Theodore Edgar Cardinal McCarrick and several interfaith leaders accepted with open arms another Fiqh Council of North America fatwa against terrorism on November 30th. McCarrick, who also announced the launch of the "Uniting To Protect" campaign before an interreligious audience at the National Press Club, called the event historical. Uniting to Protect deemed the event the "first Christian and Jewish community recognition of an Islamic authority issuance of a Fatwa against terrorists."
Citing the faulty premise that previous fatawa* issued by the Fiqh Council have been largely ignored, McCarrick encouraged widespread acceptance of the edict through the grassroots interfaith alliance Uniting to Protect.
Unfortunately, in his determination to find Muslim partners for peace, McCarrick seems have ignored at least some of the reasons behind the lack of popular acceptance of past Fiqh Council fatawa.
The statements and affiliations of the Fiqh Council's leadership reveal why people of all faiths should be slow to accept these rulings as authentic or representative of moderate Muslims. While the premise of the Fiqh Council's edict appears to be a welcome sign of moderation, a deeper look at the Fiqh Council raises serious questions about the integrity of the ruling.
First, Dr. Muzammil Siddiqi, Fiqh Council Chairman and presenter of the fatwa, has a colorful history of doublespeak which clouds any reputation as a Muslim moderate leader interested in peace.
In fact, his pro-jihad statements are well documented. In a video recording made roughly 15 years ago in California, Siddiqi lectured on violent jihad, proclaiming:
When people really carry on Jihad, they carry on the Islam in its peak in its totality. And that's why in the hadith the Prophet (SAS) said (Arabic), ‘No people have ever neglected Jihad except they became humiliated.' And people leave, renounce Jihad, they became humiliated. That means in order to gain the honor, Jihad is the path, Jihad is the way to receive the honor.
I can see that there is already some impact after Jihad in Afghanistan in the Intifada movement in Palestine. With this, more courage, more strength, more confidence and shall I even say that in a few years we will be celebrating with each other the victory of Islam in Palestine. Insh'allah, we shall be celebrating the coming of the Masjid al-Aqsa under the Islamic rule. We shall be celebrating insh'allah the coming of Jerusalem and the whole land of Palestine insh'allah and the establishment of the Islamic State throughout that area.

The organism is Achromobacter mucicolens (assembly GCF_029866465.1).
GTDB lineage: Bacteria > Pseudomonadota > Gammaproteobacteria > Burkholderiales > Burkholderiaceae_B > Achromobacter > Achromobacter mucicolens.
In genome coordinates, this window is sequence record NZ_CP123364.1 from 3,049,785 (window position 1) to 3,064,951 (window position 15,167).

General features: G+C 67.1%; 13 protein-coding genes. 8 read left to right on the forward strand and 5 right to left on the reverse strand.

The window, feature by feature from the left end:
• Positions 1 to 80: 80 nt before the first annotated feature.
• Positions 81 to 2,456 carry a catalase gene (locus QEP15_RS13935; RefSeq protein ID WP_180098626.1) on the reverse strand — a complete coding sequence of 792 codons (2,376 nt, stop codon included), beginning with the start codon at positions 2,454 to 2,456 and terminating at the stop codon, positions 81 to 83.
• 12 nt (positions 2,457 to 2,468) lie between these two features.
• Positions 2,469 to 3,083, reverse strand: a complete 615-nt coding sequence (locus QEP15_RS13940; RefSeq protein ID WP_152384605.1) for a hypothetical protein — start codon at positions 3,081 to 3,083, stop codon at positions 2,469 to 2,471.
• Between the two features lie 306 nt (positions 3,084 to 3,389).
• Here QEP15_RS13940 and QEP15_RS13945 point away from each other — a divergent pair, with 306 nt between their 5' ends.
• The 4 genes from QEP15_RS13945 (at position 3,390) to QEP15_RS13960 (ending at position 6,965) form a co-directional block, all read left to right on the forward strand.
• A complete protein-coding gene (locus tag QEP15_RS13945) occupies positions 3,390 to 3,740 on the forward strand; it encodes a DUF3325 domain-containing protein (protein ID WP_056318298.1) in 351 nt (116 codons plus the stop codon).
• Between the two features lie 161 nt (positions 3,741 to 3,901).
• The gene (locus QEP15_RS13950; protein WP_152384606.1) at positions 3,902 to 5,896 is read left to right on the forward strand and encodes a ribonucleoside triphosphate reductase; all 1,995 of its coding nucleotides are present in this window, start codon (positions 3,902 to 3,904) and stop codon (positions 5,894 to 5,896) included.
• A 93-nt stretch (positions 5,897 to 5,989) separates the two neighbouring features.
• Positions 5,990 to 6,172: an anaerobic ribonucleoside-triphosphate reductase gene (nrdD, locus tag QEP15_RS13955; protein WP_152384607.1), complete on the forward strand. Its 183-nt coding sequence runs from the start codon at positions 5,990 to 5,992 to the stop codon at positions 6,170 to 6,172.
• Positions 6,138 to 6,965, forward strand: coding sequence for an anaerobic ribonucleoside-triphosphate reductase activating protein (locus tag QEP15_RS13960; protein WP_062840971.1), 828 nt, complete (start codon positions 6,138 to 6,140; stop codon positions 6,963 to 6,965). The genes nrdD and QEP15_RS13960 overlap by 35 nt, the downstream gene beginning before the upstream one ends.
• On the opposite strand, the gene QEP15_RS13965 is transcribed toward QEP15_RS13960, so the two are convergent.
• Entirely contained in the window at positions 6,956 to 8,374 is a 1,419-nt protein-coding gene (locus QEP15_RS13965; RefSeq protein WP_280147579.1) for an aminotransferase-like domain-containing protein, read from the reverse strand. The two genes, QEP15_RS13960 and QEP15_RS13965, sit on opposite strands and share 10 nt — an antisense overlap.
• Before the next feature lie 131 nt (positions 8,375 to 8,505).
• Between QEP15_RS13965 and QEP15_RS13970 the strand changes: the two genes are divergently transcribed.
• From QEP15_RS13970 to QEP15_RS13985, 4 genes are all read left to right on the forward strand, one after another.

He has never repudiated these comments, even after they were exposed to the world.
And again, at the Jerusalem Day Rally in Washington DC, October 28, 2000, Siddiqi endorsed Palestinian terrorists' absolutist claim to Jerusalem – denying any Christian or Jewish claim to the city – and then seemed to threaten America with the wrath of God:
The land of Aqsa, the land of Jerusalem, is the land that belongs to Muslims.
And al-Aqsa, my brothers and sisters, is our sacred mosque. It belongs to Islam. It belongs to all the Muslims of the world, 1.5 billion Muslims of the world, it belongs to them. We cannot accept any type to the al-Aqsa mosque. We cannot give up Jerusalem. Jerusalem belongs to Islam.
America has to learn that because if you remain on the side of injustice, the wrath of God will come. Please! Please all Americans, do you remember that, that Allah is watching everyone. God is watching everyone. If you continue doing injustice, and tolerating injustice, the wrath of God will come.
Even more disturbing is Siddiqi's own admission of the ulterior motives driving his activism in this country – a sentiment that belies his dedication to Uniting to Protect's goals of protecting America and its values first and foremost. As quoted in an October 18, 1996 issue of the newspaper Pakistan Link, Siddiqi revealed his support for Sharia rule in the United States: